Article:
Personal fabrication is currently a one-way process: once an object has been fabricated with a 3D printer, it cannot be changed anymore. Any change requires printing a new version from scratch. The problem is that this approach ignores the nature of design iteration, i.e. that in subsequent iterations large parts of an object stay the same and only small parts change. This makes fabricating from scratch feel unnecessary and wasteful.
In this paper, we propose a different approach: instead of re-printing the entire object from scratch, we suggest patching the existing object to reflect the next design iteration. We built a system on top of a 3D printer that accomplishes this: Users mount the existing object into the 3D printer, then load both the original and the modified 3D model into our software, which in turn calculates how to patch the object. After identifying which parts to remove and what to add, our system locates the existing object in the printer using the system’s built-in 3D scanner. After calibrating the orientation, a mill first removes the outdated geometry, then a print head prints the new geometry in place.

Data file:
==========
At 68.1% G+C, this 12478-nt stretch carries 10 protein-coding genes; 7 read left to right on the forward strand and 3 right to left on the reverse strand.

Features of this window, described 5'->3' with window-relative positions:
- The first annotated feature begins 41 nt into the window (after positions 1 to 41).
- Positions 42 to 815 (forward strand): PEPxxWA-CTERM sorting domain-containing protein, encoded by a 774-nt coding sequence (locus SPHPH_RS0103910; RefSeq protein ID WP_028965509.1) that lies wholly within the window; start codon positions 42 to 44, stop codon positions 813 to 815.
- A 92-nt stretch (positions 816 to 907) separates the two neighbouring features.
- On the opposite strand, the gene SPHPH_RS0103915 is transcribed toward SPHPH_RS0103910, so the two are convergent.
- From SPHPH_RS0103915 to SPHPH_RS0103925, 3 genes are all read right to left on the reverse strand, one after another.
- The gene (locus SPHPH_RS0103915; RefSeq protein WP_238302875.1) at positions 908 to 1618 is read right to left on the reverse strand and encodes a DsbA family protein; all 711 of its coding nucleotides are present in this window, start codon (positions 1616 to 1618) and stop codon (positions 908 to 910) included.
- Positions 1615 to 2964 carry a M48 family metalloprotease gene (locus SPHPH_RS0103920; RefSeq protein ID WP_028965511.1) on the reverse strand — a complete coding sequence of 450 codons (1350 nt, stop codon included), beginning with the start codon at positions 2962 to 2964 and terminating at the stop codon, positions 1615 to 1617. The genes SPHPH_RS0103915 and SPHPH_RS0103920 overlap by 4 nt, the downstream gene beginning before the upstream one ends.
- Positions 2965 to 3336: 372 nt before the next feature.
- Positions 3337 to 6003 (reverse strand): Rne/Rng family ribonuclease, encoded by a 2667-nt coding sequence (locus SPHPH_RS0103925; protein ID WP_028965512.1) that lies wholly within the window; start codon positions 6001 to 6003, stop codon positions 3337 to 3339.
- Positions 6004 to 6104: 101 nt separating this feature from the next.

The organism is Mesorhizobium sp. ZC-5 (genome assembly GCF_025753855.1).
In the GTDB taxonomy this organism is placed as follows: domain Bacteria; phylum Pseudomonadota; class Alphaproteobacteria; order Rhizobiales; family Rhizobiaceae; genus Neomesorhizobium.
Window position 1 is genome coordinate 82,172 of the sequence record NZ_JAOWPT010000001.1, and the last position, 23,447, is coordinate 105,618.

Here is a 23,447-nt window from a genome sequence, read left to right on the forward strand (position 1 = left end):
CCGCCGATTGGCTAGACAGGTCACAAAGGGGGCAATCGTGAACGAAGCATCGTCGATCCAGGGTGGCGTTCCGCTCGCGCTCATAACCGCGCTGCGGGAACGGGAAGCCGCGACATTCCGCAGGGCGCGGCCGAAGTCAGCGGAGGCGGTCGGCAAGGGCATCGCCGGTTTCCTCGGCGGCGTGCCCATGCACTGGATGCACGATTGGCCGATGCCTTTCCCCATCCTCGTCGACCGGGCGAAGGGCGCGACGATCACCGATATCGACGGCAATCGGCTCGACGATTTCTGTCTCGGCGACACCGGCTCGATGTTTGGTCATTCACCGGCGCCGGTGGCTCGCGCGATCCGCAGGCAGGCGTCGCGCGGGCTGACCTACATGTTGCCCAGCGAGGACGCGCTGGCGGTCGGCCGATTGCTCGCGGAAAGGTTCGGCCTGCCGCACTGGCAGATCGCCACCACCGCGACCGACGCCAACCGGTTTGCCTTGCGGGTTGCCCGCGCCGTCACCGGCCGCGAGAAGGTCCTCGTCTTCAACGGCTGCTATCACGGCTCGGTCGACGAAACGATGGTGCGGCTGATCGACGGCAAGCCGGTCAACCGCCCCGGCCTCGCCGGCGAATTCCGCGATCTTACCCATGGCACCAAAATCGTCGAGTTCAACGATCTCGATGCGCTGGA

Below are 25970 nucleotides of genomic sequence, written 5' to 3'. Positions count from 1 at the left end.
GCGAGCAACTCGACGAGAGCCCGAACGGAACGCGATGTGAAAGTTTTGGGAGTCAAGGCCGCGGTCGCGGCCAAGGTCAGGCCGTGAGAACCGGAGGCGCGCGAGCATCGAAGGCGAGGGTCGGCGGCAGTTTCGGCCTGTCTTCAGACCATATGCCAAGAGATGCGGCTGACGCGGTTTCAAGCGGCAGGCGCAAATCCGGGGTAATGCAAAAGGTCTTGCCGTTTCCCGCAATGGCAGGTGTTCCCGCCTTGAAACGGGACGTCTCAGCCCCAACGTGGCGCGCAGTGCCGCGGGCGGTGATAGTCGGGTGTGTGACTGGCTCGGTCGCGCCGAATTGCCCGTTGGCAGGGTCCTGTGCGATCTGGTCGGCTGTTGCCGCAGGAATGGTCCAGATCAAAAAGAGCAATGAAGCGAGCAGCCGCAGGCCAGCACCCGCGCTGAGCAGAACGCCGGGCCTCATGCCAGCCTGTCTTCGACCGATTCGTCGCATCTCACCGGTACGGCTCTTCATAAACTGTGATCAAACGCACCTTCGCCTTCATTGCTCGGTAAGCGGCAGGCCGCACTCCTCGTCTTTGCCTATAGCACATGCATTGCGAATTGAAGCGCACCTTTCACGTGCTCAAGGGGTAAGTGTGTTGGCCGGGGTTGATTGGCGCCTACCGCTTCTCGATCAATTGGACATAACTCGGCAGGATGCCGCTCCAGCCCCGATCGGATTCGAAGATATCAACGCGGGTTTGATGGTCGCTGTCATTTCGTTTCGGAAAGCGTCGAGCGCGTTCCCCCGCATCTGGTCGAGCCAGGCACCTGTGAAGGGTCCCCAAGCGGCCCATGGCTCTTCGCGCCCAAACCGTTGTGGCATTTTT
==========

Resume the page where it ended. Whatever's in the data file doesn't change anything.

Since only a fraction of the entire object is refabricated, our approach reduces material consumption and plastic waste (for our example objects by 82% and 93% respectively).